A representative ALS1 polypeptide sequence translated from SEQ ID NO:1 is set forth in SEQ ID NO:2:
TABLE-US-00002 (SEQ ID NO: 2) MAAATSSSPISLTAKPSSKSPLPISRFSLPFSLTPQKDSSRLHRPLAISA VLNSPVNVAPPSPEKTDKNKTFVSRYAPDEPRKGADILVEALERQGVETV FAYPGGASMEIHQALTRSSTIRNVLPRHEQGGVFAAEGYARSSGKPGICI ATSGPGATNLVSGLADAMLDSVPLVAITGQVPRRMIGTDAFQETPIVEVT RSITKHNYLVMDVDDIPRIVQEAFFLATSGRPGPVLVDVPKDIQQQLAIP NWDQPMRLPGYMSRLPQPPEVSQLGQIVRLISESKRPVLYVGGGSLNSSE ELGRFVELTGIPVASTLMGLGSYPCNDELSLQMLGMHGTVYANYAVEHSD LLLAFGVRFDDRVTGKLEAFASRAKIVHIDIDSAEIGKNKTPHVSVCGDV KLALQGMNKVLENRAEELKLDFGVWRSELSEQKQKFPLSFKTFGEAIPPQ YAIQILDELTEGKAIISTGVGQHQMWAAQFYKYRKPRQWLSSSGLGAMGF GLPAAIGASVANPDAIVVDIDGDGSFIMNVQELATIRVENLPVKILLLNN QHLGMVMQWEDRFYKANRAHTYLGDPARENEIFPNMLQFAGACGIPAARV TKKEELREAIQTMLDTPGPYLLDVICPHQEHVLPMIPSGGTFKDVITEGD GRTKY.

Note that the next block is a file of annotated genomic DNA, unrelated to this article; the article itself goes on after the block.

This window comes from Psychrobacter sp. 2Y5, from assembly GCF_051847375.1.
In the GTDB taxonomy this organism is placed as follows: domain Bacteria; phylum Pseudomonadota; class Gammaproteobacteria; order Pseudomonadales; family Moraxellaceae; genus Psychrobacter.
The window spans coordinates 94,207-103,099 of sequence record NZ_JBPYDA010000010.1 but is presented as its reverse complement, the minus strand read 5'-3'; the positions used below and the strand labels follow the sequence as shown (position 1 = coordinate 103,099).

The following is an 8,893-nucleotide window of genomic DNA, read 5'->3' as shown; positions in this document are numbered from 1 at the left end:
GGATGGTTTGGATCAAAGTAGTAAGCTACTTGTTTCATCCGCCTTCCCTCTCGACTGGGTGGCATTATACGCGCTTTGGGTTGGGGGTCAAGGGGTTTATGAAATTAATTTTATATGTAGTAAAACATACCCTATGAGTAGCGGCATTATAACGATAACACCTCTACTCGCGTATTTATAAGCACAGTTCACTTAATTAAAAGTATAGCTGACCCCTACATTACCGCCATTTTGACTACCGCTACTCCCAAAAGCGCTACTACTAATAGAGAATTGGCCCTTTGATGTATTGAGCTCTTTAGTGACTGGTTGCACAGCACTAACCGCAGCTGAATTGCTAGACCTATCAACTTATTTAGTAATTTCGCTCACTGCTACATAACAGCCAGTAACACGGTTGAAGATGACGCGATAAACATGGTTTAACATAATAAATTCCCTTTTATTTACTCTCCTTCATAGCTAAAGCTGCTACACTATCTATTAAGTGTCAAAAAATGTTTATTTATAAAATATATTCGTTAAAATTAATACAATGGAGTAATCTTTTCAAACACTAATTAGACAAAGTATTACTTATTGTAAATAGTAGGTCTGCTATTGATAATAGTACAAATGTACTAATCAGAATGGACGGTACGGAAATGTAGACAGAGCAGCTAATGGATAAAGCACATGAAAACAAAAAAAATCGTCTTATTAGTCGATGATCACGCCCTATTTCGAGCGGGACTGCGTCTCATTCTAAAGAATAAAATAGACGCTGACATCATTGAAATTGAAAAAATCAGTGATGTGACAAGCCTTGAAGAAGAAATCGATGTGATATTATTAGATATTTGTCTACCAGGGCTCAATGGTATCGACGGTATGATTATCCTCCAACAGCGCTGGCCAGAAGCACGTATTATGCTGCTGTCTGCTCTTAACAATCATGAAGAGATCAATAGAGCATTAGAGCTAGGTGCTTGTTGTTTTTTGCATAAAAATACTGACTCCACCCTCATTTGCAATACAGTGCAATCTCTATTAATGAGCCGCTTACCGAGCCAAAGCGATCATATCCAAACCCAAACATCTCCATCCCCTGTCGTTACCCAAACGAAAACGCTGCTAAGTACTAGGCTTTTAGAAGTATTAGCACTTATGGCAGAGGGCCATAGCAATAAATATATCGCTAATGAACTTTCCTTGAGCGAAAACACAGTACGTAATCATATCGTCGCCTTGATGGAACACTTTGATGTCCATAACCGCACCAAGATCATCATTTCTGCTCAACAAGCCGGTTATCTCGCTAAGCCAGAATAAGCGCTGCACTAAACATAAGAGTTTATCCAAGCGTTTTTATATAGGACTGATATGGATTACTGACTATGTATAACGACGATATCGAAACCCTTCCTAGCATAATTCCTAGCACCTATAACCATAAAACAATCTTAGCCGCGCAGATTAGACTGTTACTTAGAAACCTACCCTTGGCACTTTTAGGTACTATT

A representative ALS3 nucleotide sequence from B. napus is set forth in SEQ ID NO:3: